[Episcopal News Service] Trump administration officials reportedly have discussed the option of reducing refugee resettlement to zero in the next federal fiscal year, a move that critics warn could devastate the long-term resettlement capabilities of Episcopal Migration Ministries and the eight other agencies with federal contracts to do that work.
A final decision on resettlement numbers isn’t expected until September – the fiscal year starts in October – but Politico’s July 18 report on the administration’s discussions prompted Episcopal Church officials to affirm the church’s support for the resettlement program and warn against halting it.
“Welcoming the stranger is a core tenant of our faith. Episcopalians around the country in our churches and faith communities stand ready to welcome and embrace refugees,” said the Rev. Charles Robertson, canon to the Presiding Bishop for ministry beyond The Episcopal Church.
His quote was released as part of a statement from Episcopal Migration Ministries, or EMM, that urged the Trump administration to return refugee resettlement numbers to historical norms after the sharp cuts of recent years. The ceiling for refugee resettlement was lowered to just 30,000 this year, down from 85,000 before President Donald Trump took office in 2017.
Reducing the ceiling to zero would parallel other policy moves the Trump administration has made to curtail both legal and illegal immigration, after candidate Trump made a hardline approach to immigration a cornerstone of his winning election bid. This week, his administration announced restrictions on protections for asylum seekers, turning away most of those who would arrive at the U.S.-Mexico border seeking asylum. That plan faces legal challenges.
“In light of the recent asylum restrictions, these reports of the administration admitting zero refugees next year are extremely concerning and indicate an attempt to curtail any humanitarian pathways to protection,” Lacy Broemel, policy adviser for The Episcopal Church’s Office of Government Relations, told Episcopal News Service in an email. “It’s critical that Episcopalians speak out to their members of Congress to oppose such policies.”
The Politico report is just the latest development to add to the ongoing uncertainty that Episcopal Migration Ministries and other refugee resettlement agencies face in the Trump era. It wasn’t clear until late last fall that all of those agencies’ contracts would even be renewed to help the State Department resettle refugees fleeing war, persecution and other hardships in their home countries.
EMM has resettled more than 95,000 refugees since the 1980s, providing a range of services for these families upon their arrival in the United States, including English language and cultural orientation classes, employment services, school enrollment and initial assistance with housing and transportation.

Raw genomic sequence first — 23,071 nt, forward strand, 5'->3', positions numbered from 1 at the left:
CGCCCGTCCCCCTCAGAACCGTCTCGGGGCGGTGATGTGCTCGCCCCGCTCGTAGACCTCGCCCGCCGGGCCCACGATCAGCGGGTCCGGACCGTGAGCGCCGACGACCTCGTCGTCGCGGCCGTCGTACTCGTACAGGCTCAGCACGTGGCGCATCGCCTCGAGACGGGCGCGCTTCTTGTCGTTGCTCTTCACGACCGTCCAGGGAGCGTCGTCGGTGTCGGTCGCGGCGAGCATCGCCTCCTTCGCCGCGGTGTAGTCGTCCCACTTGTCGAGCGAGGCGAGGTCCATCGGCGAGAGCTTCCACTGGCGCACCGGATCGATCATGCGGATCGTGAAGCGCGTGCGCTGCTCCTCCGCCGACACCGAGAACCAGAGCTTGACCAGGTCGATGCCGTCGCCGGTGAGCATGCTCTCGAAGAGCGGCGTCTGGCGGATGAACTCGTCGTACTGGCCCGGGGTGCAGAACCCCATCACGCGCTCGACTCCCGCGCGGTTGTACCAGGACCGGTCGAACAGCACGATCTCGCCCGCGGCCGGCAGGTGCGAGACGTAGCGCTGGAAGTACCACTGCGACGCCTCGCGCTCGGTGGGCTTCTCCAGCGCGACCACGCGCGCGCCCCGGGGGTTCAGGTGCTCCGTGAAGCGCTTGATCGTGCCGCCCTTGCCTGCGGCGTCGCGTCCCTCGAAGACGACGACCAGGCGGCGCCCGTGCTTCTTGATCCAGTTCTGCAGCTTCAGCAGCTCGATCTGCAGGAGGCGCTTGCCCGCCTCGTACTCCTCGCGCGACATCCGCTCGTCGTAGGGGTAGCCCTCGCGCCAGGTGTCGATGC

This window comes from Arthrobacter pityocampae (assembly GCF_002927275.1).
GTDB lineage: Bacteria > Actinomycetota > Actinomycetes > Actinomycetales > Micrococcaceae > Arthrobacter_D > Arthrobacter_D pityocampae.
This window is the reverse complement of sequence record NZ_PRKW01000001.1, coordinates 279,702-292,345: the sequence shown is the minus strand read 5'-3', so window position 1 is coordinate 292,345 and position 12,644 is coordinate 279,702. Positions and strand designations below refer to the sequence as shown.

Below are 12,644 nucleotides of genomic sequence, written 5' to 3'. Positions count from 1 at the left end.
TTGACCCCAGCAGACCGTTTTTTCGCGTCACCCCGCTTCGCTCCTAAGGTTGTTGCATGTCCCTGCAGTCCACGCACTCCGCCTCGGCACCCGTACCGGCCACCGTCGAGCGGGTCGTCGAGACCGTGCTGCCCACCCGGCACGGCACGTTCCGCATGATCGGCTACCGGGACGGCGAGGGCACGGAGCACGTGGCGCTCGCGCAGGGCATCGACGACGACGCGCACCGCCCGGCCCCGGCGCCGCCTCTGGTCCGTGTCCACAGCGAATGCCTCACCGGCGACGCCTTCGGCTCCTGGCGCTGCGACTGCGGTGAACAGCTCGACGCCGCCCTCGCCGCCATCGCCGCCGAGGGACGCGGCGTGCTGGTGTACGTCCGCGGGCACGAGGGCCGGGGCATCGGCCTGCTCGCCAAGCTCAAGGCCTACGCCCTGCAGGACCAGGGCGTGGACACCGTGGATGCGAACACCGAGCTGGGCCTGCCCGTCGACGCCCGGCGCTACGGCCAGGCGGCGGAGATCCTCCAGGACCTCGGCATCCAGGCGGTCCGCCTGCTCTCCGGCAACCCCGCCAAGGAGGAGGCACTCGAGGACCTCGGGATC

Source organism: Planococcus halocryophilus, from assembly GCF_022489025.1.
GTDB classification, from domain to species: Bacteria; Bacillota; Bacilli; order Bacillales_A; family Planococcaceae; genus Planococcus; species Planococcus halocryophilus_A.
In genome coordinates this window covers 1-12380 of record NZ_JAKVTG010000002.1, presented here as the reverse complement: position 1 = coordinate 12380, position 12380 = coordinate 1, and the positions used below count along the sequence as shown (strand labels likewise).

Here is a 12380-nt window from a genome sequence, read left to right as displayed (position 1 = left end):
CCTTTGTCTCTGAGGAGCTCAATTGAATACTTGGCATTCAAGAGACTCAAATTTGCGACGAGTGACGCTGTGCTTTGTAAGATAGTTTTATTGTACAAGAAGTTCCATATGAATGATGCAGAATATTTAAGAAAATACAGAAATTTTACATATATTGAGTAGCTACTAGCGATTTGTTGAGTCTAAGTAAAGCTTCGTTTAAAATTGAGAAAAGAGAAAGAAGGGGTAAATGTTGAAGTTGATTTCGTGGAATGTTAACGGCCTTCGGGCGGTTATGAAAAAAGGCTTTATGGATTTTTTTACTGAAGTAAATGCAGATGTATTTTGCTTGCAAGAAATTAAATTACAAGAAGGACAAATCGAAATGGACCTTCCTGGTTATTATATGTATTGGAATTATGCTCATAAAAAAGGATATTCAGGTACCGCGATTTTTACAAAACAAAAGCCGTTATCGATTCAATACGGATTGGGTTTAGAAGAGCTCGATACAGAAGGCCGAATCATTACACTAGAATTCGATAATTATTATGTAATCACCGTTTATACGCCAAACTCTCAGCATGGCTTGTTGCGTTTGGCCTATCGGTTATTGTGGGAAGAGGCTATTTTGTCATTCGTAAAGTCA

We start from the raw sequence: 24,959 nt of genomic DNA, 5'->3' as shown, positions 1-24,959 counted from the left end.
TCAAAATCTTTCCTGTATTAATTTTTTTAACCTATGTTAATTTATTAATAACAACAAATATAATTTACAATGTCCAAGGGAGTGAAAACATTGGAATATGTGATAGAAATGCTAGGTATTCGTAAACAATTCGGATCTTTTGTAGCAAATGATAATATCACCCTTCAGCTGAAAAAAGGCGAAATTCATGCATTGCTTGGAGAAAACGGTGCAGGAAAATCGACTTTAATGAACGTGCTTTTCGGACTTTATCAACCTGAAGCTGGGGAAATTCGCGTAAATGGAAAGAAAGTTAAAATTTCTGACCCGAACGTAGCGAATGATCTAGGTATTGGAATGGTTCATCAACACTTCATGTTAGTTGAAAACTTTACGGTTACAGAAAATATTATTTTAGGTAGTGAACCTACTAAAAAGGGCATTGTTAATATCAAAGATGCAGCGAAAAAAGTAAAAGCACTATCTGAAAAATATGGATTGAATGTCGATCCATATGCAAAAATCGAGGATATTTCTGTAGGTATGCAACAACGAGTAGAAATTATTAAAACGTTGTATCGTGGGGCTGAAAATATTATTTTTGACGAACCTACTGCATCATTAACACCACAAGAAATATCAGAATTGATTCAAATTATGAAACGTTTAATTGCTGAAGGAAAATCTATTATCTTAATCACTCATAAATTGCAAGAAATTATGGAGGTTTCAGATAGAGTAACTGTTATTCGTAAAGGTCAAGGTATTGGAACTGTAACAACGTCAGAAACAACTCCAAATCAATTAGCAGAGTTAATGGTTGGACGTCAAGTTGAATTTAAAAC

The agency finally received word on Nov. 30, 2018, that the State Department would renew its contracts with all nine agencies, but with the ceiling down to just 30,000 for the year, much of that work already had been reduced. EMM once oversaw 31 resettlement affiliates in 26 dioceses, but now that number is down to 13 affiliates in 11 dioceses.
At a meeting of federal security officials last week, a representative from U.S. Citizenship and Immigration Services suggested lowering the cap to zero, Politico reported, citing unnamed sources who were familiar with that plan. The immigration official and a second official, from the State Department, reportedly argued such a plan was justified by refugee security concerns, adding that protections still would be available through the asylum process.
Homeland Security officials raised the possibility of lowering the cap to 10,000 or as low as 3,000, Politico reported, effectively maintaining only the barest of resettlement programs. An official with Church World Services, one of the nine resettlement agencies, told Politico that such cuts would have long-term negative effects.
“It would mean that the capacity and the ability of the United States to resettle refugees would be completely decimated,” said Jen Smyers, a Church World Service director.
The Department of Defense, in the past, has defended the resettlement program, citing the example of Iraqi refugees who were resettled in the United States after assisting the American military in Iraq. Politico reported former Defense Secretary Jim Mattis had advocated keeping the ceiling at 45,000 refugees.
Presiding Bishop Michael Curry has been vocal in recent months supporting refugees and compassionate immigration policies. He issued a plea to “welcome the stranger” in a video released in June for World Refugee Day, and this week, he released another video message referencing Christian teachings and scripture in lamenting the humanitarian crisis on the United States’ southern border.
Curry, in Panama for Evento Jovenes Episcopales, told ENS on July 19 that he hoped the Politico report was not true.
“But if it’s true, it’s wrong,” Curry said, invoking the symbol of the Statue of Liberty to counter anti-refugee sentiments. “We can be better than this. I know that we can be better than this. We have been, and we must find a way. … America must become America again.”
– David Paulsen is an editor and reporter for the Episcopal News Service. He can be reached at email@example.com. Managing editor Lynette Wilson contributed to this report.